Tuesday, March 1, 2016

Ask the Ann Arbor School Board to Vote No on Tuition-Based Program

I was surprised--and not happily--to see this headline from the Ann Arbor News:

Tuition-based Program Would Bring Chinese Students to Ann Arbor High Schools.

The key things to know, from the article:

A new plan* proposed to the Ann Arbor Public Schools Board of Education Wednesday evening would place up to 200 students from China in the city's high schools each year...The district is considering a partnership with BCC International Education Group, a Chinese-American company that has already created similar programs bringing Chinese high school students to Dexter and Saline.
*This idea (or something quite similar) was actually discussed, and rejected, a few years ago in the Pat Green era.

Here's the letter I just sent to the school board. You can send emails to the school board at:

Dear Board of Ed-- 

I'm writing to ask you to oppose the proposed contract with a firm to bring in up to 200 Chinese tuition-paying students. 
We already have at least two exchange programs in the schools--Youth for Understanding and AFS--both programs devoted to bringing students from around the world, including--among many other countries--China. Did you know that YFU started in Ann Arbor as an exchange program with Germany post-World War II? Or that AFS's origins lie in the aftermath of World War I with a similar goal of inter-cultural understanding?  
Ann Arbor also hosts the USA's U-18 hockey program.  
I'm not sure exactly how many students come through these three programs but I think it's something in the range of 100 students.  
All of these programs rely on host family volunteers, and it's not so easy to find them. I know intimately what is involved, because we hosted a student from Sweden last year and a student from Uruguay the year before, both with YFU. Both were great experiences but it does involve a fair bit of work, and (I know I'm repeating myself) it's not easy to find host families.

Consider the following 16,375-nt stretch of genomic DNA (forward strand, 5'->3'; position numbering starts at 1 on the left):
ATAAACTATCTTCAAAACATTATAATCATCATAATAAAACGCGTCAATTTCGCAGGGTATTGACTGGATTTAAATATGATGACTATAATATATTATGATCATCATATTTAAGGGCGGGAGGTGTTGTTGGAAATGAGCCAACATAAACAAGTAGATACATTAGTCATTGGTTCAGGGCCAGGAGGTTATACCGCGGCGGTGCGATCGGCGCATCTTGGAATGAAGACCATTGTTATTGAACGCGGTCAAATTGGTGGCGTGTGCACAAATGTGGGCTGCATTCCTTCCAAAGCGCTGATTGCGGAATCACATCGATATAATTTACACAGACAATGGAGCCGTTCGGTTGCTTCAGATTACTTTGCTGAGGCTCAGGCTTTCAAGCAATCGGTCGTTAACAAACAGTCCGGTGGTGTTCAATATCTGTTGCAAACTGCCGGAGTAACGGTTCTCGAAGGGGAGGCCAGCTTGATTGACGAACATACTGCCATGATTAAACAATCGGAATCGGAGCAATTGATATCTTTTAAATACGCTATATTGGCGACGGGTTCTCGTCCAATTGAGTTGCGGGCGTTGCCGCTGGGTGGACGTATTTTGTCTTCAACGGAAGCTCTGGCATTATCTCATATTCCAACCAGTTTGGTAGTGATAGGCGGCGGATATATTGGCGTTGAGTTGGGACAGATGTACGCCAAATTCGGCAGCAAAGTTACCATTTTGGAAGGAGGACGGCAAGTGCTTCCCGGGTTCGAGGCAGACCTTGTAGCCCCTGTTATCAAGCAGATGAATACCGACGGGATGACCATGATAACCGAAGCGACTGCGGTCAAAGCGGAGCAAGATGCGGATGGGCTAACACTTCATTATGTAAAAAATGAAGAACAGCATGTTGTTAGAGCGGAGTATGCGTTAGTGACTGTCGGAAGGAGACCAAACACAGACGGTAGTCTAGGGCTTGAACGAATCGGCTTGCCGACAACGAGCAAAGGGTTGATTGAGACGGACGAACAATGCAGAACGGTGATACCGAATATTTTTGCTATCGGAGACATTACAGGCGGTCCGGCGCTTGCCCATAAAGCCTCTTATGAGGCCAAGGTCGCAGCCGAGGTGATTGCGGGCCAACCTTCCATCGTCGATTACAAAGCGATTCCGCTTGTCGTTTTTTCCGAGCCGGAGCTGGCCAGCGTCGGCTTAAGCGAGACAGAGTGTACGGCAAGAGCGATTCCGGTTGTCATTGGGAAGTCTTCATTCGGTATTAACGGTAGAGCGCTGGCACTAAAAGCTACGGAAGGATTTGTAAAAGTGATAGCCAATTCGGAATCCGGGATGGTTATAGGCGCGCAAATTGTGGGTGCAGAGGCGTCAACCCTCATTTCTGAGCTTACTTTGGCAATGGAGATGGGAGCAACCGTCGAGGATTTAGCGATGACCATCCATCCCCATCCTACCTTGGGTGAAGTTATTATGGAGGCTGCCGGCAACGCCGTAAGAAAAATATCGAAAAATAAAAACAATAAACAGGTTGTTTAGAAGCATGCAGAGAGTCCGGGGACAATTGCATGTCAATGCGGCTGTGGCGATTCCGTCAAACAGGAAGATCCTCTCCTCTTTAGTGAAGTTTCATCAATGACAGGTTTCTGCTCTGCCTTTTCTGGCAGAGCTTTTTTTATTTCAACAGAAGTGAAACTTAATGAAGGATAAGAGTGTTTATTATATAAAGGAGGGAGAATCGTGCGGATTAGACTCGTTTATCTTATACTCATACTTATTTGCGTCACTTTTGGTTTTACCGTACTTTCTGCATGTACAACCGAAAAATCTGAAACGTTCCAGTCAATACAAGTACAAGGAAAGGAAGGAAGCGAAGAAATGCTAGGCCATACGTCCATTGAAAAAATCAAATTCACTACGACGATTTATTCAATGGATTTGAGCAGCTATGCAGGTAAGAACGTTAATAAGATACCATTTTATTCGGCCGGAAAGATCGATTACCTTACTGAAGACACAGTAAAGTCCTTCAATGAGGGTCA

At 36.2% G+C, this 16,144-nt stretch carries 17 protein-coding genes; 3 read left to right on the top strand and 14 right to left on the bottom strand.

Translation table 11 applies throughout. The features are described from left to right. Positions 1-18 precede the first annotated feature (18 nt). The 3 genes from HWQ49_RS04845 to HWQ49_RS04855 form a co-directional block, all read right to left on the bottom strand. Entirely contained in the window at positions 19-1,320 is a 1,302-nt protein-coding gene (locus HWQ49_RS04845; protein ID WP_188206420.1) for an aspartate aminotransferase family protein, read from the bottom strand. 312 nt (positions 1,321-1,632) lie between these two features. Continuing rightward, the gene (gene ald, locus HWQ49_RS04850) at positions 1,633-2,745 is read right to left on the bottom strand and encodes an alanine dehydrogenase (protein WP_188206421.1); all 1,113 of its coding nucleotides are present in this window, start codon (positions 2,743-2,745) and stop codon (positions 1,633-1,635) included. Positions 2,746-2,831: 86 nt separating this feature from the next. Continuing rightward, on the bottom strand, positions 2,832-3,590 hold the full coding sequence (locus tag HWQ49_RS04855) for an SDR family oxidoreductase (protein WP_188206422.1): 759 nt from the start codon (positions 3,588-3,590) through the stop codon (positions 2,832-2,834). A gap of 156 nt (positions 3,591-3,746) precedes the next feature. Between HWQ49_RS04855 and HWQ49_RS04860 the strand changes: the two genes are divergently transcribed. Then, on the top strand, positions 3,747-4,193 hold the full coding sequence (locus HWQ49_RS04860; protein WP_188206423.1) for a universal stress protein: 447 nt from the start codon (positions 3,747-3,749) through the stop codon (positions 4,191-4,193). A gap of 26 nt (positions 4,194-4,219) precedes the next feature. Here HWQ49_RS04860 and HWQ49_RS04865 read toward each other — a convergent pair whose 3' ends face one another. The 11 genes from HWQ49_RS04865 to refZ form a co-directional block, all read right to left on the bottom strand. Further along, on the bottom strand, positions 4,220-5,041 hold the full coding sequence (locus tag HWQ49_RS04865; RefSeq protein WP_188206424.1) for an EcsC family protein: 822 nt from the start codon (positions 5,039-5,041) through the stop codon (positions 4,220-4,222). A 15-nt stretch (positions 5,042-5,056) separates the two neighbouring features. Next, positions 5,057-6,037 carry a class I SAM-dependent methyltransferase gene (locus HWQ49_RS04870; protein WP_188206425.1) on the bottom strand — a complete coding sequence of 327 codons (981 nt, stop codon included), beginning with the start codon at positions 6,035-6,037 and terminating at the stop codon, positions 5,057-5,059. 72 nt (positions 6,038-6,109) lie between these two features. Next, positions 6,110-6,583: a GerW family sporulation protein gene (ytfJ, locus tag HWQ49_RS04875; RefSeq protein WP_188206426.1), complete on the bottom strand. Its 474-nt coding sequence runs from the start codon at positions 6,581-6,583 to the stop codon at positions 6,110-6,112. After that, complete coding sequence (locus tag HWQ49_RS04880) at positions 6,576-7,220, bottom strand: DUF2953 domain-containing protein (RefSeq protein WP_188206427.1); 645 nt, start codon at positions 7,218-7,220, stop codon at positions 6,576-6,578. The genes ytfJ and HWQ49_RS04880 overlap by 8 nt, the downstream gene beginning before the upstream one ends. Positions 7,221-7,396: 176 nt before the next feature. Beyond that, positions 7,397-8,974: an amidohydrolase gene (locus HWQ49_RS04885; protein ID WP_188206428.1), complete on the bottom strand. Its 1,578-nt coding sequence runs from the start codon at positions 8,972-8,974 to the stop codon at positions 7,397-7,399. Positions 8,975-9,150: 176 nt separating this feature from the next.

I asked several families this year if they could take a student, and none of them felt they were in a position to do it. And, in fact, just today I got an email asking for a host family for a student who needs to leave his current family--and that happens too, sometimes, in the middle of the year. 
I do understand the desire to bring in money for the district, but I don't think this is a good way. And I would say this even if I hadn't heard, today, that the Oxford School District has had a very negative experience with this company.  
With the current exchange programs the student in my house brought in the same per-pupil funding as every other student in the district, thus adding to the district's census.  
I'm asking you to vote no on this. 
Ruth Kraut

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  1. I heard recently that the U18 hockey team will be practicing in Canton area - I can't find confirmation on the website, but this could mean hockey players will attend Plymouth/Canton schools...

  2. Ok - Found an article. They are practicing in Plymouth but most are still billeted in Ann Arbor:

    1. You are correct--Jeanice Swift let me know this morning that next year the U18 hockey students will be in the Plymouth-Canton school district. I think she said there are 44 of them, so that is a potential loss of 44 students.

  3. I was checking around on the Michigan Board of Education web site and found this document.\
    It appears from this document that the Chinese students can either be charged tuition by a Michigan K-12 school OR they can be counted as resident students for the foundation allowance from the state of Michigan but NOT both. So the budget AAPS has put together is either a sham, or they will skirt the law and have BCC pay $10k tuition per student to the AAPS Foundation and then "granted" to AAPS for program overhead and more World Language teachers. In either case, exchange students and F-1 students who are not legally "residents" of the school district are limited by the State of Michigan Board of Education to 1 year (calendar year?) or less in K-12 public schools.

    Digging into the situation in Oxford a little deeper, the root of the failure of BCC's program there was that very few 12th grade students were ready for the college-level courses they needed to be "dual enrolled" and therefore eligible for F-1 visas through OCC or Oakland University. Not to mention that a business partner of BCC had built a dorm in Oxford to get around the lack of host families, but living together outside school hours meant the Chinese students didn't get enough practice with English.

    1. The dual enrollment is a way to attempt to skirt the law. If the student is here a second year on a F1 visa they shouldn't be able to step foot in the high school. If they are in the high school working on a degree (diploma) they are high school students and violating the F1 visa.